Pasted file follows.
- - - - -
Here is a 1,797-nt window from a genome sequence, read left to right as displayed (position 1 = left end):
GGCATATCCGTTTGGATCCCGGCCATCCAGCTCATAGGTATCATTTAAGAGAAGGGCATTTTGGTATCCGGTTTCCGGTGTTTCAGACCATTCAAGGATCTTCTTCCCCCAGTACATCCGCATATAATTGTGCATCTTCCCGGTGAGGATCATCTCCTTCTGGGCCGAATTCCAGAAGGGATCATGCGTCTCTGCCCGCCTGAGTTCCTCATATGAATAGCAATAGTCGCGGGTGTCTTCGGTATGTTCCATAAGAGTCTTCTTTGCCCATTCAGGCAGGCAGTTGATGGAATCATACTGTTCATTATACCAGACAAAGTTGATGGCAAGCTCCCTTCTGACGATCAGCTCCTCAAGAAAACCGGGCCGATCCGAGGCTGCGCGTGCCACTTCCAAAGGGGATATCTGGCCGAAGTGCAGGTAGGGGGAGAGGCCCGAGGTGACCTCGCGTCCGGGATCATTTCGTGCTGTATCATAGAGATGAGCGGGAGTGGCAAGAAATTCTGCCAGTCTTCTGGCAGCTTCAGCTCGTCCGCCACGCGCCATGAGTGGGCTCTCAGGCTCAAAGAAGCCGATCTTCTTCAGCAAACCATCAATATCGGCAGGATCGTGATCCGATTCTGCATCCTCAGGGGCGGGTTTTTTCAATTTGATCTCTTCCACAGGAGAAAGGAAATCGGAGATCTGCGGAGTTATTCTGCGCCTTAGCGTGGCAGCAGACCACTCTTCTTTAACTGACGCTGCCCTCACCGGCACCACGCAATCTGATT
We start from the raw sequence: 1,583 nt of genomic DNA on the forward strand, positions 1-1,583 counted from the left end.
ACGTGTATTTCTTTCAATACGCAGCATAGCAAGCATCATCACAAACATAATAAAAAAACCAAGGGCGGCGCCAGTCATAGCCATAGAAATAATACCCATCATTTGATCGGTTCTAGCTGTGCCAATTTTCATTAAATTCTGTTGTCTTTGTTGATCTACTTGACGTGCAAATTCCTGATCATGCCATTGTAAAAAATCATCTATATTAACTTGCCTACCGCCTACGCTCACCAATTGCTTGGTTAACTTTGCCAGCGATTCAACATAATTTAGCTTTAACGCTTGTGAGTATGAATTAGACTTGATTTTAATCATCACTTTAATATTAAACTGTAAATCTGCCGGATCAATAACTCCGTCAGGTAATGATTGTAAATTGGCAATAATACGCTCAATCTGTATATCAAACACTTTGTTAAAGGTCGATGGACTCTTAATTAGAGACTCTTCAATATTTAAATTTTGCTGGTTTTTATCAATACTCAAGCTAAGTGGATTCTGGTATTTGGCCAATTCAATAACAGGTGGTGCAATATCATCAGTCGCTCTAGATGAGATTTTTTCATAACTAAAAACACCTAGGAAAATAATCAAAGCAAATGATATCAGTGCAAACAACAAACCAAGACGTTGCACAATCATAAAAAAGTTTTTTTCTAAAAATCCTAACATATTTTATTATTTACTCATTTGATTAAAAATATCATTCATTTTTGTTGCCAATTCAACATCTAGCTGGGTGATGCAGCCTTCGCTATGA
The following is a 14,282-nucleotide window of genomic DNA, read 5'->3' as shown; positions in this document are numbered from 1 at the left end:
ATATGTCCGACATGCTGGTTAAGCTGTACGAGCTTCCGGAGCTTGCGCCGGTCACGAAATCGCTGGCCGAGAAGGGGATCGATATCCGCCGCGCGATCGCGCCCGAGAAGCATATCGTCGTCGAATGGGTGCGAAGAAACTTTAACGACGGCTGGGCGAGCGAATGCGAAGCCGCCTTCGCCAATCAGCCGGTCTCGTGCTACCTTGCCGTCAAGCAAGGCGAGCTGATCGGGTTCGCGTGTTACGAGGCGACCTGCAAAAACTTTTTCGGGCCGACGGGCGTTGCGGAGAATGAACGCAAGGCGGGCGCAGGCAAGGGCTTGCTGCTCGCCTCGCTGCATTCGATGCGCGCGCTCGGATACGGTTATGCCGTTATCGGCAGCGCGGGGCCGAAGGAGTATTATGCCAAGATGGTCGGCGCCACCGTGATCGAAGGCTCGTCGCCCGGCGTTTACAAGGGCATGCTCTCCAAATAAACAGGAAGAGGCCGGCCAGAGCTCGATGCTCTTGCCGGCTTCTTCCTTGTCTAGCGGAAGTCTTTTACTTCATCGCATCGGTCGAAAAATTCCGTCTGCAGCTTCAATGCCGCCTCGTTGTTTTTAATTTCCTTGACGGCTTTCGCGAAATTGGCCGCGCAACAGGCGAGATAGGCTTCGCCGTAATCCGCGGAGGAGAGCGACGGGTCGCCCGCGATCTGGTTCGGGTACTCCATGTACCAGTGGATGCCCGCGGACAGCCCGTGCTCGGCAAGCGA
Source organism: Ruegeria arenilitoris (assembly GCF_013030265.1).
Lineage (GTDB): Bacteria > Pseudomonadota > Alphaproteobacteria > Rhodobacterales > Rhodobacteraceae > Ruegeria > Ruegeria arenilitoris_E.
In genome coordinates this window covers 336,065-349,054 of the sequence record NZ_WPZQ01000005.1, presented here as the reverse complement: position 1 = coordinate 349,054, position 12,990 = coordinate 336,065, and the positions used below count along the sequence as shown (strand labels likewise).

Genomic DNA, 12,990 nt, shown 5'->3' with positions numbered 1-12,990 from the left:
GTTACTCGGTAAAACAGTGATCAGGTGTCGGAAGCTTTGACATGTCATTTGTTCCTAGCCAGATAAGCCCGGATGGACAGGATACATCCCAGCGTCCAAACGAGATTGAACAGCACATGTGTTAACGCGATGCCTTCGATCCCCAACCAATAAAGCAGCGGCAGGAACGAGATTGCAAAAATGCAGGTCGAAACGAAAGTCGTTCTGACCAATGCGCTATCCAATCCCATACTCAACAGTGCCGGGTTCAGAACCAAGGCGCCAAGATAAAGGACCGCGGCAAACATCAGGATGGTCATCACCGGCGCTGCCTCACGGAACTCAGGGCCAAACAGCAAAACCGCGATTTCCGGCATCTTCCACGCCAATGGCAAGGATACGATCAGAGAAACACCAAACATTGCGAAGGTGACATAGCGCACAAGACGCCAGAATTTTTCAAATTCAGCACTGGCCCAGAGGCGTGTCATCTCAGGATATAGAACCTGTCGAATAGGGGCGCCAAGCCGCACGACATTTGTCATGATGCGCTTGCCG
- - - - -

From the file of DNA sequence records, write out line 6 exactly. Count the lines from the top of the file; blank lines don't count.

ATATGTCCGACATGCTGGTTAAGCTGTACGAGCTTCCGGAGCTTGCGCCGGTCACGAAATCGCTGGCCGAGAAGGGGATCGATATCCGCCGCGCGATCGCGCCCGAGAAGCATATCGTCGTCGAATGGGTGCGAAGAAACTTTAACGACGGCTGGGCGAGCGAATGCGAAGCCGCCTTCGCCAATCAGCCGGTCTCGTGCTACCTTGCCGTCAAGCAAGGCGAGCTGATCGGGTTCGCGTGTTACGAGGCGACCTGCAAAAACTTTTTCGGGCCGACGGGCGTTGCGGAGAATGAACGCAAGGCGGGCGCAGGCAAGGGCTTGCTGCTCGCCTCGCTGCATTCGATGCGCGCGCTCGGATACGGTTATGCCGTTATCGGCAGCGCGGGGCCGAAGGAGTATTATGCCAAGATGGTCGGCGCCACCGTGATCGAAGGCTCGTCGCCCGGCGTTTACAAGGGCATGCTCTCCAAATAAACAGGAAGAGGCCGGCCAGAGCTCGATGCTCTTGCCGGCTTCTTCCTTGTCTAGCGGAAGTCTTTTACTTCATCGCATCGGTCGAAAAATTCCGTCTGCAGCTTCAATGCCGCCTCGTTGTTTTTAATTTCCTTGACGGCTTTCGCGAAATTGGCCGCGCAACAGGCGAGATAGGCTTCGCCGTAATCCGCGGAGGAGAGCGACGGGTCGCCCGCGATCTGGTTCGGGTACTCCATGTACCAGTGGATGCCCGCGGACAGCCCGTGCTCGGCAAGCGA